Here’s a list of my top five favorite places to hike in southern Utah, chosen based on trails that are less crowded and off the beaten path. Two are from the Grand Staircase-Escalante Region, an area of more than two million acres with only one maintained trail. Spring and fall is the perfect time to check out southern Utah before the heat becomes unbearable. Click on the links to learn more.
5. Zebra/Tunnel Slot Canyon
Zebra Canyon is called one of the most photogenic slot canyons. The striped walls are what give this canyon its name. Wear waterproof shoes—not for water but sand—we had stop constantly to dump silt out of our boots. This is first of the slots along the Hole in the Rock Road, about 8 miles down. Keep in mind, none of the trails are marked or their trailheads. The trail is found in the Grand Staircase-Escalante National Monument, one of the most remote parks in the country. It has only one maintained trail in the entire park, which brings us to:
4. Lower Calf Creek Falls
Bring a swimsuit on this one. The clear emerald waters will mock you with its siren call if you don’t. The hike is six miles round trip but doesn’t have a lot of elevation gain. We almost needed a machete to cut through the caterpillars hanging from the trees but other than that it’s a lovely hike. Please report back if you manage to spot the petroglyphs supposedly there. There is a campsite at the trailhead but it’s first come.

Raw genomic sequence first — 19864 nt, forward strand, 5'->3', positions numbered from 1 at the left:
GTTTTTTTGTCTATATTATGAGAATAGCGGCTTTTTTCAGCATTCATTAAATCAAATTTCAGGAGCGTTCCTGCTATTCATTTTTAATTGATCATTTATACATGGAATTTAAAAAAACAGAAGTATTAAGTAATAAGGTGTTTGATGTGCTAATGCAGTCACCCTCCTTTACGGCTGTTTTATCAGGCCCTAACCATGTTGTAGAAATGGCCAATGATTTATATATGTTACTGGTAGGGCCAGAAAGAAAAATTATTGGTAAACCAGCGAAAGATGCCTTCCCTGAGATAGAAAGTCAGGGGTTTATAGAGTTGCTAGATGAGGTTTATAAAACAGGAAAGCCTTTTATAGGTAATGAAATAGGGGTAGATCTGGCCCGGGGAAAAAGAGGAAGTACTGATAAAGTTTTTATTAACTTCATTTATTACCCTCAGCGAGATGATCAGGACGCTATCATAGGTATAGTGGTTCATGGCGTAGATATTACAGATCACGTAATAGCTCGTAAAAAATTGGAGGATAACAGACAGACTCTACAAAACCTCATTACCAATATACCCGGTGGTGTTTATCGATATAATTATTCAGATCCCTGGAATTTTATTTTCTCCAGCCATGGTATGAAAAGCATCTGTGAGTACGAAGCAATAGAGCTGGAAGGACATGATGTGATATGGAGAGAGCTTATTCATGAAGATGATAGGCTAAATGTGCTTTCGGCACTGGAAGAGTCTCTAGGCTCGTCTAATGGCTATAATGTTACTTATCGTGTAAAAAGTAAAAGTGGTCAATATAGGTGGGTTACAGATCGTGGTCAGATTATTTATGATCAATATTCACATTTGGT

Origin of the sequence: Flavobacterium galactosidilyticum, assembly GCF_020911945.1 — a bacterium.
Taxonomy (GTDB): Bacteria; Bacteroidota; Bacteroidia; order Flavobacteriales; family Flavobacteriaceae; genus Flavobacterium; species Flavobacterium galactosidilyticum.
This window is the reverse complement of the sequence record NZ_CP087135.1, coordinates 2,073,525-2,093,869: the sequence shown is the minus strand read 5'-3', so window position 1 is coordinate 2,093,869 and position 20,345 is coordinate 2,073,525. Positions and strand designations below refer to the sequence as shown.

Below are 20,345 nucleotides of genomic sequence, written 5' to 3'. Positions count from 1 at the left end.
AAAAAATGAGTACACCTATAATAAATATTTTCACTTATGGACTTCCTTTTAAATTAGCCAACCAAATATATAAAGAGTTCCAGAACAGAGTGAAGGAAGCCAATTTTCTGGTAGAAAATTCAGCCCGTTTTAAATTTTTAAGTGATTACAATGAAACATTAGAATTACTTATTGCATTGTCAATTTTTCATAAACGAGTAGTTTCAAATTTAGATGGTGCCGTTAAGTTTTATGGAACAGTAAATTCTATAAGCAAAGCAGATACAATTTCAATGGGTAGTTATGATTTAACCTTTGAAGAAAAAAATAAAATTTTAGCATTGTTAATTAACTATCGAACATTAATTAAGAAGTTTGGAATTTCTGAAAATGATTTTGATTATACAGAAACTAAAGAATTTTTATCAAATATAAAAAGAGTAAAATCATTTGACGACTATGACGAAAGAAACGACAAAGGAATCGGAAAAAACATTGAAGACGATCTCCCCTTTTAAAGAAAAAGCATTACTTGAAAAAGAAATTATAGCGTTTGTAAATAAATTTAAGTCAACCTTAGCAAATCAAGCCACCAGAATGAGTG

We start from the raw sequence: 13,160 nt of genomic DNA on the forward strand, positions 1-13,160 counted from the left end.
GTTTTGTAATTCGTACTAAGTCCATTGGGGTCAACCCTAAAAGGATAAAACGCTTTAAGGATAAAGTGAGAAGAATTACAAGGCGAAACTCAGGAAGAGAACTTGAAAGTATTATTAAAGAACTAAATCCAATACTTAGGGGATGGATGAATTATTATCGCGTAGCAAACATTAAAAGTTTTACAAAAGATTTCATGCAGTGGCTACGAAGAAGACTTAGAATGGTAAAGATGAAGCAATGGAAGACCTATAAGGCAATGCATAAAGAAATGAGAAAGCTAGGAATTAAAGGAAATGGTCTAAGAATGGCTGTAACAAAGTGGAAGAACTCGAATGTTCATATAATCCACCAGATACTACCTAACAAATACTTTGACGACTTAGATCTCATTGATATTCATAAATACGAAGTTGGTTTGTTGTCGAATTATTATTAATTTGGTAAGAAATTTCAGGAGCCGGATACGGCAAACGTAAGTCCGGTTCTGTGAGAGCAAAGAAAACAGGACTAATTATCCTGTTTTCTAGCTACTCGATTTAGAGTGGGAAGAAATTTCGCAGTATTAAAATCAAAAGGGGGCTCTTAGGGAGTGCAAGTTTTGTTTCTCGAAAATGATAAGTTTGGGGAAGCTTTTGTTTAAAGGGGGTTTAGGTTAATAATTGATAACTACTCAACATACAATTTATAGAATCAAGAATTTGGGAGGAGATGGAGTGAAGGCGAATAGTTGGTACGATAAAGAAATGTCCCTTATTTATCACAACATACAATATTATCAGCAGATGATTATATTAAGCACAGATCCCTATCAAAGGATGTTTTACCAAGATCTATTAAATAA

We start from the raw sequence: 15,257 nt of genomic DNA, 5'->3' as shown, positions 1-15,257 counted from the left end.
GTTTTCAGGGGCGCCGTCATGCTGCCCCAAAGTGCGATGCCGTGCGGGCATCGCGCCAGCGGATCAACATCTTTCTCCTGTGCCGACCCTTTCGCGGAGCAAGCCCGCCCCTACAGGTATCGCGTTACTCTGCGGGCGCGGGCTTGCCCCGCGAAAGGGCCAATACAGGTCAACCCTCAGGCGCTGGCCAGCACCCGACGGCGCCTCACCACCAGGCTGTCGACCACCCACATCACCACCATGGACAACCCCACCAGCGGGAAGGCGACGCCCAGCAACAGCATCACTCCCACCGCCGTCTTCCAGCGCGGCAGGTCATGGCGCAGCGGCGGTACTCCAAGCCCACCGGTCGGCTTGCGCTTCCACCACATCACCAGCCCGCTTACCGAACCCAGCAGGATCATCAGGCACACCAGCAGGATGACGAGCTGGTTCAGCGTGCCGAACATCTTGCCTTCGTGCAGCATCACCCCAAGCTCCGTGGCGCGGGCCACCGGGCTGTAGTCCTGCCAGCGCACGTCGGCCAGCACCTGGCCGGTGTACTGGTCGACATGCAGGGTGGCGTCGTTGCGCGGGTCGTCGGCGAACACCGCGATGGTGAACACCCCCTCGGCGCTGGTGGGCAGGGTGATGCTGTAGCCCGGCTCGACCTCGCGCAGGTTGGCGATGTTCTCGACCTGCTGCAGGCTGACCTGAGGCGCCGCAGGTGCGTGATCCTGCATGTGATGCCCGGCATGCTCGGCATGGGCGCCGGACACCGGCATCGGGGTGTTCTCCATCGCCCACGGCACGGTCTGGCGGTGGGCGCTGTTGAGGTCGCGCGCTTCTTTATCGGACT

3. Willis Creek Slot
The challenge of this slot is not the hike but the drive to get there. The trail is outside Kodachrome State Park (south of Bryce), about six miles down a dirt road. If recently graded, the road can be accessed with a car. If it’s recently rained, take something tougher. Some slots, like Zebra, take a long hike to get to. Willis requires you to walk across the road to the trailhead. It immediately descends into a slot that follows a meandering stream that leads you to solitary.
2. Little Wild Horse Canyon
I know I said I wouldn’t list the more popular crowded trails but I couldn’t resist including Little Wild Horse. This trail is worth the drive, the crowds, the hike, everything. Go, you won’t regret it. While you’re there, be sure to stop at Goblin Valley and run around. There’s plenty of camping on BLM ground by the trailhead but the campground at the state park fills up months in advance. The earlier in the morning you hike, the less crowded the trail is.
1. Fisher Towers
I struggled with including this last hike on the list. It doesn’t show up on the popular hiking trails lists about Moab and not a lot of people think to go up there. Hopefully not enough people read this post to change that. I’ve been camping at the base of these towers since I was a kid. I took more photos of their beauty and majesty than any other last year. Hike at sunset or sunrise when, in the soft light, the trail becomes an almost spiritual experience (photo at top). Located on Hwy 128 about 20 miles up.